Poet Mark Halperin's recent book, Falling Through the Music, brought me back in touch with a kind of subtle music that so much contemporary poetry and poet readers no longer have the ear for; it is something like listening to bees after hearing Fugazi--you sense some ringing in your ear, but you're not sure if it's in your head or out there in the field. Halperin has that sort of vocal touch. I felt similarly about his Russia poems, which have the generosity and grace of a man who could witness to lives that are often tragic, but without the hysteria and depression that I felt I would constantly careen toward as a result of such encounters.
These are two poems that didn't make the cut, about his encounters with Russia.
I sit where the guest sits when language turns suddenly
opaque. It’s me in the uncoupled car left
in the station as the train fades, me adrift
on voluble liquids, hushes—me at sea.
When distractions like meaning vanish, maybe you hear
murmurs the way doctors hear valves
rattle in the rush of heart’s blood, the octaves
masked off or lying below speech and tears:
Tanya’s unhappiness with Sergei, the extended complaint
that's replaced a life, places to dream about
and the despair that wears through then wears out
feeling. Without a segue, I’m in role, in accent.
Back on track, I’m in the harboring circle
of friends, pulling shoes on, doing a button,
ready for the long walk to the metro. When
will you be back? they ask. Don’t forget to call.
In Chekhov, everyone’s unhappy—
this one loves that one who loves
someone else. The doctor, a fixture
of the plays, is always old as Chekhov,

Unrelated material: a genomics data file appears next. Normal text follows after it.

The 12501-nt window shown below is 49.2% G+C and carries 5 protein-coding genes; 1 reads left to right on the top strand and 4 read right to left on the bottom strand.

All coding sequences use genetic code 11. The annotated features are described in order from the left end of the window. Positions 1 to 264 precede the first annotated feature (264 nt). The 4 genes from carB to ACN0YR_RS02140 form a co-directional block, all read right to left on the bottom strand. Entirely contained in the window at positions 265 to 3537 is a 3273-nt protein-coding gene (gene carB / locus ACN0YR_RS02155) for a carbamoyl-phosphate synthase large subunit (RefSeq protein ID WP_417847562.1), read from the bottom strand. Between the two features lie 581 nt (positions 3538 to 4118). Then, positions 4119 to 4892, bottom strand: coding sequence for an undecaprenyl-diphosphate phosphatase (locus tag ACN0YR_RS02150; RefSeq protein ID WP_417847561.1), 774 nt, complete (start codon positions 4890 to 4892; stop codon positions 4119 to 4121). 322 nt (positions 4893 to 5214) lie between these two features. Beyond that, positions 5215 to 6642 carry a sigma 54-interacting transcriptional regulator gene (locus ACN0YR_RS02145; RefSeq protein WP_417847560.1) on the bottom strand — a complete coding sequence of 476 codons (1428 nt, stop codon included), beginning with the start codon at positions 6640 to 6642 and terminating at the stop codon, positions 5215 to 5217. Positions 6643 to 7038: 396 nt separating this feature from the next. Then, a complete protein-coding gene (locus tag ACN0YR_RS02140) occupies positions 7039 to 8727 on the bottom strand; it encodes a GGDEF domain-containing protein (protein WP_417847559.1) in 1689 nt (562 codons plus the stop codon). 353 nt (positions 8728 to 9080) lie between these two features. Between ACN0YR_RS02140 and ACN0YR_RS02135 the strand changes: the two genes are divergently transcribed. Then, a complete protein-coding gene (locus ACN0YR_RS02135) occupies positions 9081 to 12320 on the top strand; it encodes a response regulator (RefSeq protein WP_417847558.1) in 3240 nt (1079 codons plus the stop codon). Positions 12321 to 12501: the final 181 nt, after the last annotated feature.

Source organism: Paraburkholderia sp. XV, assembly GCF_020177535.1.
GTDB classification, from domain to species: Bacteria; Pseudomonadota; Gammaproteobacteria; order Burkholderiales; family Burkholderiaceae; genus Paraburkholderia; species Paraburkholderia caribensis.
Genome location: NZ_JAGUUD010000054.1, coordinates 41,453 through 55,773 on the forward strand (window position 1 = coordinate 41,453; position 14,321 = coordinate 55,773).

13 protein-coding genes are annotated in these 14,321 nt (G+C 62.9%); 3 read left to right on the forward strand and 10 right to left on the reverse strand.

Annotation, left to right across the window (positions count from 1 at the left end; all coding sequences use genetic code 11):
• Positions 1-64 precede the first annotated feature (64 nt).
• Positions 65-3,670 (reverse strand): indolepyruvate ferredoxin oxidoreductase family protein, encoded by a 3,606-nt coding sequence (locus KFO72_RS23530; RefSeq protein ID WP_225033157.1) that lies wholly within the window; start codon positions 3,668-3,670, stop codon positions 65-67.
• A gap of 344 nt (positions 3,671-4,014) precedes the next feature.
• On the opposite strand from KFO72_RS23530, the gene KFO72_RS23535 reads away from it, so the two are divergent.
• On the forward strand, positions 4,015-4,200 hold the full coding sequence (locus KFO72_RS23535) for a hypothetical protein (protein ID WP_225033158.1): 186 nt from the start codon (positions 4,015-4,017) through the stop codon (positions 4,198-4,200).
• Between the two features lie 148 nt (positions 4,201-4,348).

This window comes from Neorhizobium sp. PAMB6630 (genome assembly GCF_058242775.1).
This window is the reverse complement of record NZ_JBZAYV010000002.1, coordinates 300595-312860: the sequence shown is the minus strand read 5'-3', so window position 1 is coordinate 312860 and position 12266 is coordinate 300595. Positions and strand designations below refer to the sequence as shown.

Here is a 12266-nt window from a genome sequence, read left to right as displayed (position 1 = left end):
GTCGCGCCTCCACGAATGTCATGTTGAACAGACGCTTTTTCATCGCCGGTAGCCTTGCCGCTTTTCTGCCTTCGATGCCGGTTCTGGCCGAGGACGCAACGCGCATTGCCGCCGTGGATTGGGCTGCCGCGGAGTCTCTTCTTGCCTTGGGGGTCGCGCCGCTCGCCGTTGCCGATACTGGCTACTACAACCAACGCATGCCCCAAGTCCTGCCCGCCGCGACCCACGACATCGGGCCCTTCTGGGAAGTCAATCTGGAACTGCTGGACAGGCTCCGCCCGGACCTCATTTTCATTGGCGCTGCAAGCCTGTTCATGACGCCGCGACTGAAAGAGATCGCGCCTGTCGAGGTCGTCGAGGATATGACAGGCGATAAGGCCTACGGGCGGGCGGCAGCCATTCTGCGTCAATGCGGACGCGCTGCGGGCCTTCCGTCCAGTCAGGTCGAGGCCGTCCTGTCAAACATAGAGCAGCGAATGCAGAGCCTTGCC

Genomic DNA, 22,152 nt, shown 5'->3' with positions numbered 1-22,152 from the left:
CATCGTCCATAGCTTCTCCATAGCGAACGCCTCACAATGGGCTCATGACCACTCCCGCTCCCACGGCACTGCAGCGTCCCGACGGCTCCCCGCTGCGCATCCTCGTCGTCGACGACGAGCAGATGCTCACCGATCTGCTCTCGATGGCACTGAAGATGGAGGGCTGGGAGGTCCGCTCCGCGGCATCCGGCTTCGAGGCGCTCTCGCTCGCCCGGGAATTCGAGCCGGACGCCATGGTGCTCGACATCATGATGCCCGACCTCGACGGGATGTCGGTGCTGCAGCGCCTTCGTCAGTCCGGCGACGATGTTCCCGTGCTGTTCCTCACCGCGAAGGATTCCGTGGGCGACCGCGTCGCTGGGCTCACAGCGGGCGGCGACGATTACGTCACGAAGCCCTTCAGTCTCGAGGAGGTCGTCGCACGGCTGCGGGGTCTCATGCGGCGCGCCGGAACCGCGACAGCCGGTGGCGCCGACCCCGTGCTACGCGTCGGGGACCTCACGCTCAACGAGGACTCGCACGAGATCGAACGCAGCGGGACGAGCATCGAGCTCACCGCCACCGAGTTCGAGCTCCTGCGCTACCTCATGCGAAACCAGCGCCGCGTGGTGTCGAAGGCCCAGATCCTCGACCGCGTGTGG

who died young, must have felt himself
to be. And the aging writer, who also
resembles Chekhov, chases a girl
he will abandon soon and is stuck
with the habit of drawing out small
note-books every so often, wanting
the youth he traded for fame. Moscow,
say the sisters, is where we could be
happy, knowing they will never
get there, too beautiful for happiness,
with feelings too keen, dreams,
like their upswept hair, too outdated—
their long dresses part of history.
Work, says one hero, love says another.
No one can tell you if happiness
is anything but the opposite of
irony or being unprotected.
In his final poem to Falling Through the Music, we feel Halperin's equanimity as a kind of bracing grace:
Isn't reading like sleep, another place
to leave yourself? The way air bears you--it's
as if you'd thrown the blankets back for a taste
of bracing cold. Put the book down,
your secret life, each sober calculation.
The wind's alive. Air's erasing the horizon.
In his foreword to his Greatest Hits (2001), Halperin writes:
If you don't write the poems you're given, you wouldn't be given any poems--I don't remember who deserves credit for that, but I agree. I try to write my poems and not someone else's, those I struggle over as much as those that fall to me. I continue to be amazed when they arrive.It's typical of Halperin's modesty and goodwill that he immediately asserts that such words are not his own; whoever authored them, Halperin midwifes them again, and offers us that simplest of the grand permissions of art: that all that is asked of us is to write the poems that we are meant to write.
I've been thinking about how, perhaps, I am just part of the humus of poetry--that great organic layer of literary soil that may feed some future poet. My books will go out of print, my poems will slip from the anthologies (if indeed they ever make it), my name will be lost to all but my descendants. But maybe I've nurtured some writers, and fed some readers, who will do their own poems and continue this strange, gratifying, and maybe utterly useless art.